by W.S. Cranshaw* (7/14)
- The snailcase bagworm is an unusual insect that lives within a small, coiled case of soil and silk.
- Although snailcase bagworms feed on various plants, the primary concern occurs when full-grown caterpillars migrate and attach themselves to the sides of buildings, fencing, mailboxes and similar sites.
- Although developing insects may be controlled, insecticides are ineffective against the migrating stages.
Figure 1: Snailcase bagworm.
Figure 2: Snailcase bagworms attached to fence.
The snailcase bagworm (Apterona helix, Family: Psychidae) is an unusual moth, native to Europe, that has recently been introduced into Colorado and is spreading through the state. By 1996, it had been found in all of the Western Slope counties and El Paso, Fremont and Boulder counties in eastern Colorado. Although the individual insects are wingless and cannot fly, snailcase bagworms attach to many surfaces and can easily be transported to new sites.
The developing insects feed on a wide variety of plants but rarely cause significant plant injury. Instead, problems occur as the full-grown larvae migrate to sites to pupate. During this time, large numbers may firmly attach themselves to sides of buildings, fences, mailboxes and other surfaces, creating a nuisance.
All stages of this insect take place within a coiled, snail-like case, approximately 1/8 inch in diameter. The caterpillars are greenish or reddish-gray with a black head. Adults are wingless and nearly legless moths. Only females are known to occur in Colorado.
Snailcase bagworms survive winter as young caterpillars protected within the case of the mother insect. They become active in midspring and feed on the leaves of a wide variety of native and cultivated plants, including sagebrush, saltbush, rabbitbrush, willow, mountain-mahogany, various fruit trees, squash, povertyweed and other wild crucifers, and alfalfa. The feeding injuries appear as small areas progressively gouged out of the leaf surface. Serious plant injury is rare.
As the larvae grow and develop, they produce a snail-like case of silk and soil particles. Later, they push their fecal matter out of an opening in the center of the case, allowing it to pile up on top of the insect. The larval insects are mobile and can carry the case upright. As they become full-grown, typically in late spring and early summer, snailcase bagworms migrate to high, shaded points. There they firmly attached themselves and transform to the pupal stage.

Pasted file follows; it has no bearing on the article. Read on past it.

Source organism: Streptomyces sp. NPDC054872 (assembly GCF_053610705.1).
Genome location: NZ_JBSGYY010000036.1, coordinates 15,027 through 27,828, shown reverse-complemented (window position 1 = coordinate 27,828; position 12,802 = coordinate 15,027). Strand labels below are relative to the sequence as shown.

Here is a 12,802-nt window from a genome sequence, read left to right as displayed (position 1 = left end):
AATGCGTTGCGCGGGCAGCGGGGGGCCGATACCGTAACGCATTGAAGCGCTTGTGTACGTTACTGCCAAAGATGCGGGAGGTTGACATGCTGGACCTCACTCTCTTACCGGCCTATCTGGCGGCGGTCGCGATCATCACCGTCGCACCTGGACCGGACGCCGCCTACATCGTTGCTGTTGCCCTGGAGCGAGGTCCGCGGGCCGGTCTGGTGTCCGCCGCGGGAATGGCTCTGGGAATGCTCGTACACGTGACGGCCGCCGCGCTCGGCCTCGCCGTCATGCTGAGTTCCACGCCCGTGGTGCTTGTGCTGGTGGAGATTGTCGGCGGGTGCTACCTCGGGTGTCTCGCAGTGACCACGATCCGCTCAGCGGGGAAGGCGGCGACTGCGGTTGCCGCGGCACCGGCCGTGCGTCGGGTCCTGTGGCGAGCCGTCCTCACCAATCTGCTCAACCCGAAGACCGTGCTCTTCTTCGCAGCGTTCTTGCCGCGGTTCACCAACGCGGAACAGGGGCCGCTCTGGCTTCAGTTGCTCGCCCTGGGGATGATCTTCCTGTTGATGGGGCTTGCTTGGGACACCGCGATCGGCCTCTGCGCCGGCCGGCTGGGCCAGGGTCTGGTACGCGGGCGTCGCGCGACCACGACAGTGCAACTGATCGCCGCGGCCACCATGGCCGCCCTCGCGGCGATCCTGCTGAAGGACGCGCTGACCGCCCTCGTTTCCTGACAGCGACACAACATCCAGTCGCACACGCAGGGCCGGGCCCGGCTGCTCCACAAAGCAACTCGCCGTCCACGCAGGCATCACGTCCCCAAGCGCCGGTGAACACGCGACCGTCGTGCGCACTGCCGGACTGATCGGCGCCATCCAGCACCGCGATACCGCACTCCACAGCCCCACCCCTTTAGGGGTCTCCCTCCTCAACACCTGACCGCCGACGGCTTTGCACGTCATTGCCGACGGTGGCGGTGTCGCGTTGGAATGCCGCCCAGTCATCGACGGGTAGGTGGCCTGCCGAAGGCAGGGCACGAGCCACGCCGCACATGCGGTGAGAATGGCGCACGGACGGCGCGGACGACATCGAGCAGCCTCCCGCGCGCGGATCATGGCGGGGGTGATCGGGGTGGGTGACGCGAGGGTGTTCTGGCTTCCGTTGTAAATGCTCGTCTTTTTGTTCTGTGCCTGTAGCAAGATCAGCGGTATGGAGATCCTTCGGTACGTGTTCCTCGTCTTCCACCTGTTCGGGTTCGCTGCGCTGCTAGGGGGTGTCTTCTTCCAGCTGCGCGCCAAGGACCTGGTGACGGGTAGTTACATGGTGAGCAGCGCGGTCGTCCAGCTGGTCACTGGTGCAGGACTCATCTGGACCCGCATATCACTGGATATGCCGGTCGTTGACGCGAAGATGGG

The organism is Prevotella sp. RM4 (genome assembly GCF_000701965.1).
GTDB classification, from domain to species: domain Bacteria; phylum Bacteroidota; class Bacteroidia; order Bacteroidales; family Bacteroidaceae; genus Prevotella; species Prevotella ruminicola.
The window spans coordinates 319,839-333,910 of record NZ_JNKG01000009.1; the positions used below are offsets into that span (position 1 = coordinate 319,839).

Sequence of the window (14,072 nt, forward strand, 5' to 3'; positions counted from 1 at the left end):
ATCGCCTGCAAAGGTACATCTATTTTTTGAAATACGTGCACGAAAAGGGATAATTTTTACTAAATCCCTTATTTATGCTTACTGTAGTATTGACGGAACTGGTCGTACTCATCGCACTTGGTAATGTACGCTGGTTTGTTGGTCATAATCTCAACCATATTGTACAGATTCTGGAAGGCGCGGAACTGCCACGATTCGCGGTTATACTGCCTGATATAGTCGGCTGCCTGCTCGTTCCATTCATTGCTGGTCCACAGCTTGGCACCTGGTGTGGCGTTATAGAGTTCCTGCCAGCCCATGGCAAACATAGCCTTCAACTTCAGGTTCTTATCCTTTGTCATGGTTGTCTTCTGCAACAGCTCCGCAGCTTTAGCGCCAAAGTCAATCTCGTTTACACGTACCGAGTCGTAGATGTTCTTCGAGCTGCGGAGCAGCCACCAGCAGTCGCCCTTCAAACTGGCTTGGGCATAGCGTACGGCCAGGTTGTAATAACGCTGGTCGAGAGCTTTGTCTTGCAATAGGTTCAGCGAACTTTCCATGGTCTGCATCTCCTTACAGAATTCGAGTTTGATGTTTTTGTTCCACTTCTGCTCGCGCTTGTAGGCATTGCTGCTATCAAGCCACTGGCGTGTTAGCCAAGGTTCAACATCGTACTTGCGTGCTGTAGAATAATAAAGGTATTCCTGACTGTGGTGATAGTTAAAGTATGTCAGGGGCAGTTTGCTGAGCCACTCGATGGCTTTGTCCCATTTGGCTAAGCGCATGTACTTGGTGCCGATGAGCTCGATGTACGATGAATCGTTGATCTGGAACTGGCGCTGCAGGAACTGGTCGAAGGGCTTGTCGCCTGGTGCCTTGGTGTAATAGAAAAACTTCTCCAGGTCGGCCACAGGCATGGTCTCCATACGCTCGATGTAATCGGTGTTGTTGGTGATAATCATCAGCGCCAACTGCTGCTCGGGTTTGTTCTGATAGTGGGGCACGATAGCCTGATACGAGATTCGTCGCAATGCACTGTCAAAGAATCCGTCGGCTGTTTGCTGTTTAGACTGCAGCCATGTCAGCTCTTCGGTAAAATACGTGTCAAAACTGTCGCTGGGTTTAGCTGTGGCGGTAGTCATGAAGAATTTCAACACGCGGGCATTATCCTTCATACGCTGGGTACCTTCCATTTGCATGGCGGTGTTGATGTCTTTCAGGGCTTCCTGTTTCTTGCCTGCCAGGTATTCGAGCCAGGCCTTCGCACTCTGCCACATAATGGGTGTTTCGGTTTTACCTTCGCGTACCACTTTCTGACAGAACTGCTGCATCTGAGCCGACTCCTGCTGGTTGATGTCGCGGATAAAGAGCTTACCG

Transition to the adult moth takes place in the pupal covering after attachment. The moths are wingless, nearly legless, and do not feed. Only females are produced, but they can fertilize eggs asexually. About one to two dozen eggs are produced by the female. During midsummer, these eggs hatch. However, the young larvae remain in a dormant condition within the pupal covering throughout the winter. They emerge from the case the following spring and disperse, probably with the aid of wind, to new host plants.
Controls for snailcase bagworm have not been developed. Control developing larvae on plants with insecticides such as Orthene and pyrethroids (e.g., Tempo, Talstar, Astro), which are known to be effective against other types of bagworms.
Full-grown, migrating larvae cannot be controlled with insecticides. To prevent the nuisance of migrating caterpillars attaching themselves to the sides of homes, temporary barriers (flanges, sticky tapes) may be feasible. Snailcase bagworms also may be dislodged with a vigorous jet of water (preferably soapy water) before they attach themselves to the surface in preparation for pupation. After attachment, these insects are not readily removed.
In most situations, controls for this insect are not warranted.
* Colorado State University Extension entomologist and professor, bioagricultural sciences and pest management. 12/96. Revised 7/14.
Colorado State University, U.S. Department of Agriculture, and Colorado counties cooperating. Extension programs are available to all without discrimination. No endorsement of products mentioned is intended nor is criticism implied of products not mentioned.
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Updated Tuesday, August 05, 2014